But that still gets to the basic question: why would JP Morgan not do this voluntarily? While some readers think that too many borrowers are in debt too deeply for this to make sense, the flip side is there are some markets where the prospective losses on sale are so large that a meaningful reduction in the mortgage balance would still leave the bank ahead of the game for at least some borrowers.
I think the reas issue is different. Some further details from the :
The move by the New York bank will cover as many as 400,000 borrowers. They’ll be moved into loans carrying lower interest rates, smaller principal amounts or other more-affordable terms.
The changes will particularly focus on a type of loan structured in such a way that the borrower’s outstanding balance sometimes grows month after month. J.P. Morgan inherited $54 billion of such loans with its takeover of the beleaguered thrift Washington Mutual Inc. in September….
The move also suggests that banks are realizing they can improve the value of their loan portfolios through mass modifications rather than foreclosures, which tend to produce larger losses. Until now, mortgage holders have been reluctant to renegotiate loans or have been doing so one-by-one, a time-consuming process.
So despite the use of mortgage counsellors, borrowers are NOT being assessed on an individual basis. I hate to sound like a perennial skeptic, but I doubt that these programs will be terribly successful (although pushing foreclosures off even two or three quarters will probably make the bank’s financials look better, and they presumably extract some more cash from the hapless borrower in the interim even if the mod fails).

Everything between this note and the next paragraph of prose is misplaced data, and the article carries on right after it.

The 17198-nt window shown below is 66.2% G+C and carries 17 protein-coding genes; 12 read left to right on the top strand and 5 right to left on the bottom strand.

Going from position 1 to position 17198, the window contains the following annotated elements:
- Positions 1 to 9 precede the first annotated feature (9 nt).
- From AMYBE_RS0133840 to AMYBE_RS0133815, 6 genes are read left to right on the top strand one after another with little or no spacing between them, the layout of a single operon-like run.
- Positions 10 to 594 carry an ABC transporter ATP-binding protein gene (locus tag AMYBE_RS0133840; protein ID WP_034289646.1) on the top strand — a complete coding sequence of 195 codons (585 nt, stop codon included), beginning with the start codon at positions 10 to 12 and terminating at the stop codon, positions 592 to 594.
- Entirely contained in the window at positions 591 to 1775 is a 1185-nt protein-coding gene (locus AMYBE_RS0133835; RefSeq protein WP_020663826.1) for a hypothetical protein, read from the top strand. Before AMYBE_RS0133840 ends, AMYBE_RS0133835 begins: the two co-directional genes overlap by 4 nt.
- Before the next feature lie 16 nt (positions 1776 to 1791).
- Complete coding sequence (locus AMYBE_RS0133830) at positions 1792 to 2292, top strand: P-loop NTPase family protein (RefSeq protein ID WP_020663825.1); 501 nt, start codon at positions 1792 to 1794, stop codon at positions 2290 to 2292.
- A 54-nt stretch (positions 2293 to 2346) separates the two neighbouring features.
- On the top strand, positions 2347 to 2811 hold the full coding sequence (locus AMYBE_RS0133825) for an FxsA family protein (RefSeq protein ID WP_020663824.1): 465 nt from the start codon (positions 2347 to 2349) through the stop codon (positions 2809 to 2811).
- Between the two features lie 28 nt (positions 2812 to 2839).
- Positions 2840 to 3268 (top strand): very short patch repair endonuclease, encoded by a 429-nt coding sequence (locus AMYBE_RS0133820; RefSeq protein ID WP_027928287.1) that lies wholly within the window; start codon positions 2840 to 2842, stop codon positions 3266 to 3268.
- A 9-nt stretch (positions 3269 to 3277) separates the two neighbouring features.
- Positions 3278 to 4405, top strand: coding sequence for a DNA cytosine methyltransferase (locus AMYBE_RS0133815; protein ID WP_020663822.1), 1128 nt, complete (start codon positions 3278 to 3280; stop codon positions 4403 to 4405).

Why is this program likely to score little in the way of success? Consider what created this mess in the first place: reliance on highly automated, credit score driven credit approval processes with little to no data gathering about borrowers’ ability to pay.
So how, pray tell, are these mass mods going to be made? We all know credit scores are not very useful guides. The mass approach suggests the bank will do no investigation into the borrower’s income, and perhaps will take a statement of income, length of time in job, type of job. But this is where the loss of local knowledge has put banks at a huge disadvantage. A lender in a community knows in the vast majority of cases how stable local employers are. And commitment to keeping the house is an important intangible that will not factor into these decisions.
The reasons mods historically have been done one on one is that the bank needed to assess both the likely loss on foreclosure and how much the borrower could afford to pay to decide whether a mod was likely to be viable and how to structure it. Here, it seems the banks have only very rough area parameters as to how much of a loss they might take on foreclosure, and a grossly inadequate reading on borrowers’ financial condition. Any successes will be random.
But perhaps I am not being cynical enough. The point may not be to make the mods work, but to claim that mass mods are the only option and then prove that they don’t work to forestall government intervention.